Kate Gardiner smiling in a swimming pool while her horse Copenhagen stands behind her.

Meet Kate.

“The power to change the conversation is the power to change everything.”

When the Berlin Wall fell in 1989, Robert MacNeil’s reporting on PBS Newshour left an indelible impression on three-year-old Kate Gardiner. This tiny witness to how great journalism helps us understand world-changing moments grew up to become a media professional who helps amplify the critical voices shaping historical events and movements, first as a journalist, then as the CEO and Founder of Grey Horse, a full-service, mission-driven communications agency.

Under her leadership, Grey Horse’s bespoke offerings are tailored to the unique needs of corporations and nonprofits, and can include public relations, crisis communications, audience engagement, brand identity development, content creation, thought leadership, digital advertising strategy, and event production.

At the same time as Kate began her career as a journalist, armed with a Master of Science in Journalism and a certificate in Media Management from the famously fastidious Medill School of Journalism, audiences on social media were taking liberties with language and convention as they reacted to news publicly in real time – for the first time. Kate’s prescient assessment of this cultural collision led to pioneering work with social media as an audience engagement tool for publishers.  

“ Today’s storytellers and public relations specialists cannot rely solely on legacy media, which continues to shrink. Instead, we need to be smart and nimble, quickly adapting to the latest digital media pivots to ensure our stories continue to be heard by key audiences.”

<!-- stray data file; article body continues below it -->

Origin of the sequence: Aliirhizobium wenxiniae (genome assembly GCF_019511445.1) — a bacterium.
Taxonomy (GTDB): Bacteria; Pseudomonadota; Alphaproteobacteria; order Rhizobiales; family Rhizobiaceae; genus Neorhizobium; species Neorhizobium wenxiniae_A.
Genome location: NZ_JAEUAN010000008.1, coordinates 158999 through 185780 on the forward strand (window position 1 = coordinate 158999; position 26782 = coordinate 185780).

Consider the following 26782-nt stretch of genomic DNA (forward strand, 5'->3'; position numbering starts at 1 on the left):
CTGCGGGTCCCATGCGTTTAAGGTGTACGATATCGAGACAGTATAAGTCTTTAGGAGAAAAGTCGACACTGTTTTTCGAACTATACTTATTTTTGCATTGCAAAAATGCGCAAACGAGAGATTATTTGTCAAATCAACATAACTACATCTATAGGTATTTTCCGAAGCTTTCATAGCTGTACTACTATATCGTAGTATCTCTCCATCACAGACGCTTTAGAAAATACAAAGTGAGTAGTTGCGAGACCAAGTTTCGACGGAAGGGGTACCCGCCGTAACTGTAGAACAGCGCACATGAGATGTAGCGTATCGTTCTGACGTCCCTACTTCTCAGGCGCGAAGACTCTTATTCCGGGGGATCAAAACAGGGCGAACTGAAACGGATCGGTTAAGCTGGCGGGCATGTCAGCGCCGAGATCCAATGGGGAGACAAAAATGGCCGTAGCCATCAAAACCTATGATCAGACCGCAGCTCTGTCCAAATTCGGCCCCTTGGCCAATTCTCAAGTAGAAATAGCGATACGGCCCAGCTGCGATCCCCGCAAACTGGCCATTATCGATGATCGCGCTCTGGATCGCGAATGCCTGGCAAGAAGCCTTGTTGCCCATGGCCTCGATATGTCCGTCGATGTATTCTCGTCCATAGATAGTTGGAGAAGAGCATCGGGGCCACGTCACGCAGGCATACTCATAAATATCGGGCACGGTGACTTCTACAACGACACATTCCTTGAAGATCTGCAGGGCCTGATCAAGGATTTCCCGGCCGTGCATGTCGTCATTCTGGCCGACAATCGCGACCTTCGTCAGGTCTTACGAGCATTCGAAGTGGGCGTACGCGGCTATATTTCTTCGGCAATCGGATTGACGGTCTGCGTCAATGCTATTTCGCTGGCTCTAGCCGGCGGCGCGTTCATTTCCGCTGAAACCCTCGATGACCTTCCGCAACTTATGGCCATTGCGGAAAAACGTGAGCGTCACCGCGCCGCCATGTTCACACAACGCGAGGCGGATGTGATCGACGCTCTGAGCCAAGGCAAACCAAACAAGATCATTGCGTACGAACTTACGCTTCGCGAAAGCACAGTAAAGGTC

In a fitting turn of events for someone inspired by Robert MacNeil, Kate became PBS NewsHour’s very first social media producer. While she was part of the team, online coverage of the BP Oil Crisis broke all existing traffic records and was nominated for an Emmy. She brought that knowledge to Al Jazeera in Doha and in D.C., training staff on how to use social media in their beats, an essential part of the coverage of Arab Spring.

As a result of Kate’s work with Al Jazeera, New York Public Radio, and Newsweek to adapt their editorial and distribution strategies to the digital age, she was awarded a spot on Forbes 30 under 30 in 2016.

Kate has helped shift the needle on major issues like saving the ocean, forced arbitration, and #MeToo.

Either as a consultant or through Grey Horse, Kate has advised on network strategies and communications for hundreds of clients. Grey Horse clients have made New York Times Best Sellers’ lists and the shortlist for Academy Awards nominations. They’ve won Emmys and Peabodys and Online News Association awards. Most importantly, they’ve made the greatest impact possible on the individuals, organizations, and movements key to their mission.

A vibrant public speaker, Kate has earned awards from a wide range of journalism and news organizations, including: the Radio Television and News Directors’ Association, the National Committee on US China Relations, and the Emmys Committee. She is an advisor in the Built By Girls Wave program, which offers 1:1 career guidance to young women and non-binary students, and on the advisory board of the Armah Institute of Emotional Justice, an organization that uses creative tools to engage with legacies of untreated trauma. She is a board member of the Geneva Lake Conservancy in Lake Geneva, Wisconsin.